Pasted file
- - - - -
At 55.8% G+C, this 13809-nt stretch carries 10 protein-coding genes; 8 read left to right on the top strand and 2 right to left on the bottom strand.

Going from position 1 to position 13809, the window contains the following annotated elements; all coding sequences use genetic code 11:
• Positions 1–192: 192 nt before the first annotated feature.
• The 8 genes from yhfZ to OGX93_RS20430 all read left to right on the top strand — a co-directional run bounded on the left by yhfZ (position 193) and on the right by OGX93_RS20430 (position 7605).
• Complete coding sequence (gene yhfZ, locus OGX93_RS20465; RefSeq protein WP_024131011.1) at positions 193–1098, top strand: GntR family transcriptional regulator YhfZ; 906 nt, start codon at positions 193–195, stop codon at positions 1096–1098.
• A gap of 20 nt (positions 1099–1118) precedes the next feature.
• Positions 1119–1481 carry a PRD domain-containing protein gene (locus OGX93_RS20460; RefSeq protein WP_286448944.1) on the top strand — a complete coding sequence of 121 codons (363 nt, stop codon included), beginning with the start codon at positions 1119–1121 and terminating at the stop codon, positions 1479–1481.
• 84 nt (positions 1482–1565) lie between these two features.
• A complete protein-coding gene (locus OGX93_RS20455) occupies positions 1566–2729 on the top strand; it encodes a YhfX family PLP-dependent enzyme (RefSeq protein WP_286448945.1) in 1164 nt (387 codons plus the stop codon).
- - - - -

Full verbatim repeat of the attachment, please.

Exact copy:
At 55.8% G+C, this 13809-nt stretch carries 10 protein-coding genes; 8 read left to right on the top strand and 2 right to left on the bottom strand.

Going from position 1 to position 13809, the window contains the following annotated elements; all coding sequences use genetic code 11:
• Positions 1–192: 192 nt before the first annotated feature.
• The 8 genes from yhfZ to OGX93_RS20430 all read left to right on the top strand — a co-directional run bounded on the left by yhfZ (position 193) and on the right by OGX93_RS20430 (position 7605).
• Complete coding sequence (gene yhfZ, locus OGX93_RS20465; RefSeq protein WP_024131011.1) at positions 193–1098, top strand: GntR family transcriptional regulator YhfZ; 906 nt, start codon at positions 193–195, stop codon at positions 1096–1098.
• A gap of 20 nt (positions 1099–1118) precedes the next feature.
• Positions 1119–1481 carry a PRD domain-containing protein gene (locus OGX93_RS20460; RefSeq protein WP_286448944.1) on the top strand — a complete coding sequence of 121 codons (363 nt, stop codon included), beginning with the start codon at positions 1119–1121 and terminating at the stop codon, positions 1479–1481.
• 84 nt (positions 1482–1565) lie between these two features.
• A complete protein-coding gene (locus OGX93_RS20455) occupies positions 1566–2729 on the top strand; it encodes a YhfX family PLP-dependent enzyme (RefSeq protein WP_286448945.1) in 1164 nt (387 codons plus the stop codon).